Following the Champagne discovery there have been suggestions that perhaps sub-sea volcanoes may be contributing more to the global carbon flux than previously realized. With so much uncertainty on volcanoes generally and other forcing (CO² adding) agents, how can the IPCC be so certain on the extent of mankind’s contributions of CO² compared to natural sources?
The bottom line is they can’t really know. Very little of it is yet known. They are forced to make calculated, educated guesses and produce results that include error bars of uncertainty about accuracy. And the ranges of those error bars are also under attack by sceptics.
CO2 “Residence” Time in the Atmosphere
As of 2010 there was an estimated 780Gt of CO² of which about 210 Gt (25%) was believed to be exchanged between the oceans and land “sinks” e.g. plants etc. So how long does the remainder stay up there?
The IPCC estimates the “residence time” i.e. the time that CO² elements remain in the atmosphere before being reabsorbed or emitted to space is anywhere between 5 and 200 years or more. That’s quite a error bar range of uncertainty. I have read where one alarmist advocate stated that the rates of absorption of CO² into the Earth varied widely depending on how it’s being absorbed e.g. by the oceans, land or sea biota. Maybe that is possible.
See also: Working Group I: The Scientific Basis: https://www.ipcc.ch/ipccreports/tar/wg1/016.htm
Other non-IPCC aligned scientists generally estimate a CO² residence time of between 5 to 10 years.
And the observed decrease in the radioactive carbon 14C in the atmosphere following the cessation of atmospheric nuclear testing in 1963 has confirmed the half life of CO² in the atmosphere at less than 10 years. Incidentally, the 14C radioactive element can also be present naturally.
Source: Environmental Effects of Increased Atmospheric Carbon Dioxide
Unfortunately the IPCC tends to rely on a longer residence time in their computer models which consistently produce a higher global average temperature result by a given time e.g. 2020.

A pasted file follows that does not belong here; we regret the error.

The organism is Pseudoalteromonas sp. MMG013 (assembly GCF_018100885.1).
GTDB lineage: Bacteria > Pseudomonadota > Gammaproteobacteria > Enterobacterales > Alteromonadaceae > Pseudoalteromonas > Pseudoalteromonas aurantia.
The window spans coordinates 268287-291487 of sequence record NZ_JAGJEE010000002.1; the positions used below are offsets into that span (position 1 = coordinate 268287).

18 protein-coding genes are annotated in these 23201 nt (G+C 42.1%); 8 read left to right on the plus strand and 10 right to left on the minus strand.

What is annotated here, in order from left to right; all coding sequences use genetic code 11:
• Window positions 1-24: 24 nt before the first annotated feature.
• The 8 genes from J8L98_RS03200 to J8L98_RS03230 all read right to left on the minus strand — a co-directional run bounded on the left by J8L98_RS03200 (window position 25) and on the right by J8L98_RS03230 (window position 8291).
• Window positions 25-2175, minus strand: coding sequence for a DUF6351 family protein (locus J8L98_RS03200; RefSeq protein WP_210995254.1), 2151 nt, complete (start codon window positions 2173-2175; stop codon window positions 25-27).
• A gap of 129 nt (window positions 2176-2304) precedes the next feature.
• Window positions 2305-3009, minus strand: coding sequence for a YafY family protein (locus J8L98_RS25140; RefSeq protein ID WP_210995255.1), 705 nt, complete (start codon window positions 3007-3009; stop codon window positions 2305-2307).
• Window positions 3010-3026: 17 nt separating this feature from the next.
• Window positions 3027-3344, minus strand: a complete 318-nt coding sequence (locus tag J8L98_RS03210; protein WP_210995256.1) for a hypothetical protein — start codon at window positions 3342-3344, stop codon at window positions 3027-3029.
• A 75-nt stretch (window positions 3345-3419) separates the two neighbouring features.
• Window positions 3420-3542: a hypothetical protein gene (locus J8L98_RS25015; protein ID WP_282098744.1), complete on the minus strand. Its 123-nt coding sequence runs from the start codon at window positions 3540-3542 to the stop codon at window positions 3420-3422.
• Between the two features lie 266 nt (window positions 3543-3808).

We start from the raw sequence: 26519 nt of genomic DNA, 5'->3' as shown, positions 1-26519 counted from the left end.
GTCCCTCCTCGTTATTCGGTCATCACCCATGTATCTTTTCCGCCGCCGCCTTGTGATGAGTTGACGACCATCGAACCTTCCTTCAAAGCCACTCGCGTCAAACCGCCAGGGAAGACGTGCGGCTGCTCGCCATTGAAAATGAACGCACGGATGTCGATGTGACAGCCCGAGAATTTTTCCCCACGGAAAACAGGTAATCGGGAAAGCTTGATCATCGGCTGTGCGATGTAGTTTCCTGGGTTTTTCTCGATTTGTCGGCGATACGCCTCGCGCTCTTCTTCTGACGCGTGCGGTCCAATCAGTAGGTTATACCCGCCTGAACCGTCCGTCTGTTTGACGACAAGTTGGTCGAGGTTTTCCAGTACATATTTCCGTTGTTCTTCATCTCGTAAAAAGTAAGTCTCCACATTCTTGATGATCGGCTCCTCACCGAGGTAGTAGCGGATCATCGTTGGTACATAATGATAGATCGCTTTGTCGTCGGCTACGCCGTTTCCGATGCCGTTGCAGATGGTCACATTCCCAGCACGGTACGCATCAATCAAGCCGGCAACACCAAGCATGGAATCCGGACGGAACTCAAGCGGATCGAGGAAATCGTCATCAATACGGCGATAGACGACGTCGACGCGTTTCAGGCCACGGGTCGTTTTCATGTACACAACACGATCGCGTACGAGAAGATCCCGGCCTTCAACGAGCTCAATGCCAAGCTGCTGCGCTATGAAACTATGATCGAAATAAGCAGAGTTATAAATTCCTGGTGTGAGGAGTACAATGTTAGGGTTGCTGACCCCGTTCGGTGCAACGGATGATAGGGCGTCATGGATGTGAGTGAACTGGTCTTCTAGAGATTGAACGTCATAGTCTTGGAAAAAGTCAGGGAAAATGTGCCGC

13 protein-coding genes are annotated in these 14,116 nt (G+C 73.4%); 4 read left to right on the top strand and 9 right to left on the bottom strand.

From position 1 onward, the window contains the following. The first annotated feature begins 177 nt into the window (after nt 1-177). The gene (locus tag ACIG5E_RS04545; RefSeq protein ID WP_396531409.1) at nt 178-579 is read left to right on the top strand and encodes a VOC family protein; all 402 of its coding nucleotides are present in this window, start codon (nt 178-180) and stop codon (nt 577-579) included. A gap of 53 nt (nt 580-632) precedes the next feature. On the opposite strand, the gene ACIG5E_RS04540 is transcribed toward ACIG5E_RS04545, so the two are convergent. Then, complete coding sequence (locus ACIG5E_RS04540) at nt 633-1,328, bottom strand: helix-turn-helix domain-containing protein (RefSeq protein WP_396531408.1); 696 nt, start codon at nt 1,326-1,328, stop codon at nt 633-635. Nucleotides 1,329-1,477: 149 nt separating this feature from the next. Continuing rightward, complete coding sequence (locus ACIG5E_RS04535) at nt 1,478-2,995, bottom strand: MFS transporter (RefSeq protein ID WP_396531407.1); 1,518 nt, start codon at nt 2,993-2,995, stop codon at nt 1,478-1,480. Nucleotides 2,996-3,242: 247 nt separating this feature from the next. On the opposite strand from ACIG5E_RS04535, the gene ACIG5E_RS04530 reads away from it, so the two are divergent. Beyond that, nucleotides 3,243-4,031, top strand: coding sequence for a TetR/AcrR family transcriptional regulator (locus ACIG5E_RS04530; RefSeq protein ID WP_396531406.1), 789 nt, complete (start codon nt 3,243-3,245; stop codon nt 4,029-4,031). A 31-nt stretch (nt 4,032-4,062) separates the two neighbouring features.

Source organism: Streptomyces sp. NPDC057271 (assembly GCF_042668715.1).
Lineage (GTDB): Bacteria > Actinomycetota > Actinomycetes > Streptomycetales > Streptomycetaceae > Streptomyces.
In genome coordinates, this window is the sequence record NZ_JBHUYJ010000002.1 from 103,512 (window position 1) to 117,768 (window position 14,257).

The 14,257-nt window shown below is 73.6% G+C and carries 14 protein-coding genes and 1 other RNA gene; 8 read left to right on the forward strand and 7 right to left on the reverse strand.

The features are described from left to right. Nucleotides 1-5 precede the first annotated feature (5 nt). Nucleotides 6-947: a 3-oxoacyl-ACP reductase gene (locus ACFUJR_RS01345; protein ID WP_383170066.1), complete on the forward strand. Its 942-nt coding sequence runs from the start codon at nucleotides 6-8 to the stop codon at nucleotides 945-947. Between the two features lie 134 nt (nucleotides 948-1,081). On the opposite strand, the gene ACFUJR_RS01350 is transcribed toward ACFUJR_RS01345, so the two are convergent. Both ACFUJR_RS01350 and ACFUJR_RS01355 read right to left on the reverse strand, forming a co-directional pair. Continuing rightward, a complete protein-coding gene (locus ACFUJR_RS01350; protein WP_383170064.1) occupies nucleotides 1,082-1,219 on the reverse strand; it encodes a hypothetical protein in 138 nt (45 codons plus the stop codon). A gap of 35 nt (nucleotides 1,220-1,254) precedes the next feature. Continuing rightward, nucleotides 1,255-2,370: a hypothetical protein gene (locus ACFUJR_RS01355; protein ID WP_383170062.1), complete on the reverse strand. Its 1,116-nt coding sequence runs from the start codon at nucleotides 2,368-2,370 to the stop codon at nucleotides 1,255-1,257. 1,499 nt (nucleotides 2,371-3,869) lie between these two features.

Also read: Don Aitkin – How Long Does Carbon Dioxide Remain in the Atmosphere.
So if the non-IPCC aligned scientists and educated others are right, then the future temperatures following the currently observed trend is going to be more likely correct?
Both the sceptic and alarmist sides of the climate change debate are prone to making exaggerated and implausible claims. So much so that it’s sometimes difficult to find the real truth about the alleged dangerous global warming being caused by humans aka AGW.
This site is about trying to find that truth. However, these pages may at first appear to be on the sceptic side – but that is not entirely true. Information in support of AGW that can be proven from sources outside the IPCC will be accepted.
The information here is believed to be correct at time of writing. Comments to the contrary which can prove otherwise are welcome. Only comments from rational people who can discuss AGW issues dispassionately and with common courtesy will be considered.
1. Climate: The Counter Consensus, Professor Robert M. Carter 2010.
2. IPCC Fifth Assessment Report 2014
3. Other Links as indicated in the text.